Magnetic assemblies overview The past few weeks have highlighted how the correct assembly technique is a…
How do electric vehicles use magnets?
Almost anything that uses a motor or electricity to operate is built with magnets. That means cars also have them. In fact, magnets can be found in multiple places other than the motor in some cars. Unlike traditional automobiles, electric cars are powered by electricity rather than gas, so they have no tank. Instead, they have large batteries or fuel cells and “fueling up” is much like plugging into an outlet.
According to an analysis by the Center for Solar Energy and Hydrogen Research Baden-Württemberg (ZSW), there were over 400,000 electric powered cars on the road in early 2014. Each of those requires magnetism to work. When it comes to electric cars, magnets are essential. As the popularity of electric vehicles continues to grow, many are intrigued to how magnets are used in electric vehicles.
Electric motors and magnets
Magnets are a primary component in electric motors. In order to work they need to be made of a coil of wire that can spin and is encircled by strong magnets. Additionally, when an electric current is induced in the coil, it emits a magnetic field, opposing the magnetic field emitted by the strong magnets.
It follows the same attraction and repulsion rules of magnets. For instance, when you put the north and south poles of two separate bar magnets an invisible force will push them away from each other. The same concept occurs in motors, but they are modelled in a way that the repulsion is used to control an energy source.
This repulsion causes the coil to spin or rotate at a high speed. The coil is attached to an axle that allows the wheels to move. That is the basic model of an electric motor, but it is a more complex process.
Below is a diagram briefing outlining the key components in an electric vehicle
With electric vehicles comes an array of benefits, some which are outlined below:
- Cheaper to run – Electric vehicles have much lower running costs. The electricity to charge an electric vehicle works out around a third as much per kilometre as buying petrol for the same vehicle.
- Cheaper to maintain – Since having a lot less moving parts, electric vehicles prove easier and cheaper to maintain. Simply because no expensive exhaust systems, fuel injection systems or starter motors are needed.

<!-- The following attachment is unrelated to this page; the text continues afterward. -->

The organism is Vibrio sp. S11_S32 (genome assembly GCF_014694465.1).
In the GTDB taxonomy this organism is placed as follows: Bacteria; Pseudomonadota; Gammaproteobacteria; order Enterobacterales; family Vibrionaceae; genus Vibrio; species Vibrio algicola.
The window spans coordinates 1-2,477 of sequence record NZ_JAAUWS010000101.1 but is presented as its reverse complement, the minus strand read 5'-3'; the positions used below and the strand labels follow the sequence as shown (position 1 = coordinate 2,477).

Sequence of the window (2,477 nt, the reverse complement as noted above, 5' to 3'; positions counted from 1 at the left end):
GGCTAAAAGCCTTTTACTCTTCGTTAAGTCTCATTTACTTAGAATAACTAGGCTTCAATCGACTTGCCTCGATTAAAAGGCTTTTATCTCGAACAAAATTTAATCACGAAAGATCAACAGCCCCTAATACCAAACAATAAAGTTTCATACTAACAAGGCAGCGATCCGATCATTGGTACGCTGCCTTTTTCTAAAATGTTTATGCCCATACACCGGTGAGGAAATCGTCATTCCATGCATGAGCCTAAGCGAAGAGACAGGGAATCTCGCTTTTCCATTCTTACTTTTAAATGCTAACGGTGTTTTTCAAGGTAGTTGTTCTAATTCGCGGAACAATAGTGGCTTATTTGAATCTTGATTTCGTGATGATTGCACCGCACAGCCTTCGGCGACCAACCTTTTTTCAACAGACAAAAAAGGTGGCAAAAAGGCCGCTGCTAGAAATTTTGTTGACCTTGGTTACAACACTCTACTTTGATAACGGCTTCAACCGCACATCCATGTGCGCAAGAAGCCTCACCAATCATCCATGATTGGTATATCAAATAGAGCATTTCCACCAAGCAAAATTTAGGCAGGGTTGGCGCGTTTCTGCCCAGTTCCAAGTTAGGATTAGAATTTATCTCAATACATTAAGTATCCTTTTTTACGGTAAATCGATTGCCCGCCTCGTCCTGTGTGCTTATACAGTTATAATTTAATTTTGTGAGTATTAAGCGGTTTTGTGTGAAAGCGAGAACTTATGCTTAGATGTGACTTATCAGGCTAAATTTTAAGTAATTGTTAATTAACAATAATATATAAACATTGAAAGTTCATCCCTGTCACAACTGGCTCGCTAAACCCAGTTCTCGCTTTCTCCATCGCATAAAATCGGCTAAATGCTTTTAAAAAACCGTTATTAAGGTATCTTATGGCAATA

- Less pollution – Electric vehicles help to reduce harmful air pollution from exhaust emissions.
- Safety improvements – Electric vehicles have a lower center of gravity that makes them less likely to roll over. Also, they are less likely to cause major fires or explosions and the durability of the vehicle body proves to make them safer in a collision.
- Less noise pollution – The engine is silent.
Despite proving advantageous for many, there are also some downsides to be considered, including:
- Lack of consumer choice – The electric vehicles currently on the market consist mostly of compact pure electric cars and midsize plug-in hybrid sedans.
- Long refueling time – There are many issues surrounding the length of time it takes to refuel an electric vehicle. It usually takes around 4-6 hours to get fully charged.
- Higher cost – Electric vehicles are considerably more expensive than comparably equipped small to mid-sized gas-powered vehicle.
- Short driving range and speed – Electric vehicles are limited by range and speed. Most of these vehicles have range about 50-100 miles and need to be recharged again.
What does the future hold for electric vehicles?
Legislation throughout Europe has begun to force electric vehicles into the market, and it is expected that most of the world will follow suit. Therefore, leading to an even larger production of electric vehicles over the next few years.
Moreover, forecasts for electric vehicles over the next few years are being adjusted up dramatically as manufacturers in the automotive industry work furiously to develop electric vehicles with longer ranges to remain competitive in the market. However, some of these cars are a few years away due to the infrastructure needed to support the mass move from internal combustion engines to electric vehicles.
At Goudsmit UK we sub-contract manufacture a vast variety of magnets and magnetic assemblies to suit your requirements. Contact us today for more information at firstname.lastname@example.org, or if you’d like to speak to a member of our team call us on +44 (0) 2890 271 001.